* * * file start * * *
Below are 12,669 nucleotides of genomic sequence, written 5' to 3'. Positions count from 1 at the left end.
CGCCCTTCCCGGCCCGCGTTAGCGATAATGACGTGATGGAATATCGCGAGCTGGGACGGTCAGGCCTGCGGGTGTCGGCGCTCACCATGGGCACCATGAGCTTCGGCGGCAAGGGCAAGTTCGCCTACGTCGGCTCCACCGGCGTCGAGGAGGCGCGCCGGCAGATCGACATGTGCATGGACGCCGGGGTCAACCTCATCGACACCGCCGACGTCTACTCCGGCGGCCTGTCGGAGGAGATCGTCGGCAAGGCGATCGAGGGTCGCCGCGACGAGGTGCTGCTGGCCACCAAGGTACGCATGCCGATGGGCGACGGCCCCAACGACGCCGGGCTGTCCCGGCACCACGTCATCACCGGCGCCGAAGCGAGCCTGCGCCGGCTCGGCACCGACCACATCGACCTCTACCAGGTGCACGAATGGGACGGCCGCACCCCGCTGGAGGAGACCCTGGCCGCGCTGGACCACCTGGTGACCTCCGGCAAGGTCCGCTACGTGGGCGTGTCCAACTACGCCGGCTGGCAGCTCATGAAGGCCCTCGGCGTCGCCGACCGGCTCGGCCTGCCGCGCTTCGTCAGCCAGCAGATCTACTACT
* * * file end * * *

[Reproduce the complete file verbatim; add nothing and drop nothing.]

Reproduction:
Below are 12,669 nucleotides of genomic sequence, written 5' to 3'. Positions count from 1 at the left end.
CGCCCTTCCCGGCCCGCGTTAGCGATAATGACGTGATGGAATATCGCGAGCTGGGACGGTCAGGCCTGCGGGTGTCGGCGCTCACCATGGGCACCATGAGCTTCGGCGGCAAGGGCAAGTTCGCCTACGTCGGCTCCACCGGCGTCGAGGAGGCGCGCCGGCAGATCGACATGTGCATGGACGCCGGGGTCAACCTCATCGACACCGCCGACGTCTACTCCGGCGGCCTGTCGGAGGAGATCGTCGGCAAGGCGATCGAGGGTCGCCGCGACGAGGTGCTGCTGGCCACCAAGGTACGCATGCCGATGGGCGACGGCCCCAACGACGCCGGGCTGTCCCGGCACCACGTCATCACCGGCGCCGAAGCGAGCCTGCGCCGGCTCGGCACCGACCACATCGACCTCTACCAGGTGCACGAATGGGACGGCCGCACCCCGCTGGAGGAGACCCTGGCCGCGCTGGACCACCTGGTGACCTCCGGCAAGGTCCGCTACGTGGGCGTGTCCAACTACGCCGGCTGGCAGCTCATGAAGGCCCTCGGCGTCGCCGACCGGCTCGGCCTGCCGCGCTTCGTCAGCCAGCAGATCTACTACT